1. Topic du Jour:
- Object (Entity) Systems
- Memory Management
- Resource Management in General
2. C++ issues vs. generic issues
- lots to do with playing around with C++ details (yuck!)
- especially in memory management (custom allocators, ...)
the yucky stuff is trying to make the syntax of the language make the things you want to do clean / hidden
- understanding the core issues in resource management is important no matter what the language used is
- even if memory is managed for you, you still need to think about it
The real question:
->How do we use insider's knowledge of our problem to make resource management perform better.
but this takes a little bit of setup
3. The Generic Problem
Phases of the uses of a resource:
- Allocate resource
- Initialize resource
- Use resource
- Finalize resoruce
- Re-claim / re-use resources
- 5 is not really part of "this usage" - kindof "the next life"
- in an infinite resource situation, might not care about #5
- do 2 and 4 get mixed in with 3, or with with 1/5?
- different paradigms might mix some of these steps
- resource acquisition is initialization
- finalization at explicit destruction
- finalization besides reclaimation
3.1 Resource Lifecycles
- Sometimes easy (stack scope objects)
- Sometimes really hard
- Sometimes want explicit control
- Sometimes have knowledge that can make the problem easier
4. Basic Approaches
- Fully Automatic (Garbage Collection) - Lisp, Java, Python
note: technically, Python implements automatic memory management with reference counting
- Semi-Automatic (Reference Counting (*) ) - implemented in systems
- Syntactic-Sugar Coated Manual (explicit new/delete) - C++
- Explicit Management (manual allocate/de-allocate) - fortran
4.1 The big loses of manual allocation:
- why waste our time on something the computer can do for us
- bugs! bugs! and more bugs!
- complexity! (build complex conventions and protocols to avoid leakage, manage responsibility) - yields BUGS
- complexity! (to avoid those bugs)
- performance (?) - yes, manual allocation may not perform well
- memory leaks
4.2 Why not automatic memory management?
A lot of smart computer scientists have figured this stuff out. Why do we still bother with it?
- difficult to integrate automatic memory management with languages that give open interface to memory
- difficult to retrofit into legacy languages and systems
- when those legacy languages and systems were built, tradeoffs were different
- automatic systems make it harder to use the knowledge you have about your problem
- explicit management (using specific knowledge of problem, making explicit policy choices) is best when resources get really scarce
-> And in the old days, all resources were really scarse
But, before we can really talk about this...
We need to understand:
- Why is memory management hard (what does it mean to do it well)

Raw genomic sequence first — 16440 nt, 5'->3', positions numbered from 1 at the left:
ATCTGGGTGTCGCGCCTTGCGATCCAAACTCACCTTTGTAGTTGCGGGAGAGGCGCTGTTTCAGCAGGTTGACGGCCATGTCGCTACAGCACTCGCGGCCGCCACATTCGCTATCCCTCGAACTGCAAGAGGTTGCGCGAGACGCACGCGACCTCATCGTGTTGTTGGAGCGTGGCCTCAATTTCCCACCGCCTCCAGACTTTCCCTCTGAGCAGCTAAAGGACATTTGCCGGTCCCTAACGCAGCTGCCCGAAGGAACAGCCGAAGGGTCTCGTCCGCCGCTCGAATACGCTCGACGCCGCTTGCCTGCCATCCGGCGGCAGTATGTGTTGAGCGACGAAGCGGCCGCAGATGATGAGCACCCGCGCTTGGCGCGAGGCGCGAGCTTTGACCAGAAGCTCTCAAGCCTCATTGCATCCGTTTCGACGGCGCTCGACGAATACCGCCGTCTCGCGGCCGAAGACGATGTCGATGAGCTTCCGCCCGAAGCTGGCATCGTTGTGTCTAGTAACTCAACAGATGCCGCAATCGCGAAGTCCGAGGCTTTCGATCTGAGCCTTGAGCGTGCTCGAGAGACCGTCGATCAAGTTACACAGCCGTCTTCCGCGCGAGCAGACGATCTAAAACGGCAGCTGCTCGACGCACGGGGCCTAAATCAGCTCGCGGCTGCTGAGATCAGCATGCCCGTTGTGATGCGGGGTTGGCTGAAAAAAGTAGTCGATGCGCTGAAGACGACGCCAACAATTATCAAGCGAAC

- What kinds of knowledge might we have about our system that can use to make memory stuff address #1 "better"?
- What kinds of things might we do to actually do #2 (this is the language specific part).
5. Why is memory management hard?
- Shuffling / relocation
- efficient shutdown
- efficient allocation/start up
- efficient access (data layout)
- dealine with fixed sized pools (caches/finite texture memory)
- predictable layout can be used to simplify many things
6. How does malloc work?
- header blocks (guard blocks) - since we don't know the size
- free lists
- search for free blocks
6.1 Why is malloc inefficient?
- distributes the work into little packets - can't amortize
- no global perspective
- doesn't really know much about the data
7. What can we learn from Garbage Collectors?
- free list
- object list / root set
- reachability analysis
- need to know what is a pointer (and what isn't)
- object mobility (since we know all the pointers)
- mark/sweep vs. copying
- the big performance win of an entire disconnected patch...
- tagged pointers
8. What might we "know" to help us out?
- understanding object lifetimes
- understanding object connections
- understanding allocation patterns
- understanding the common types / important cases
- understanding when we can afford to spend the time
- its OK to garbage collect now, nothing important is happening
9. Tips and Tricks
9.1 Weak references (indirection)
- allows for relocatability
- allows for late binding / instantiation
- useful (and repeatable) numberings (serializability, debugging, ...)
- lock/unlock - scope issues
- indirection costs
9.2 Late Deletion
9.3 Some easy tricks
- pools of fixed sized objects
- don't need to remember how big they are (no guard blocks)
- regular layout (as an array) - good for debugging
- allocate / mass delete only
- caching / buffering / weak references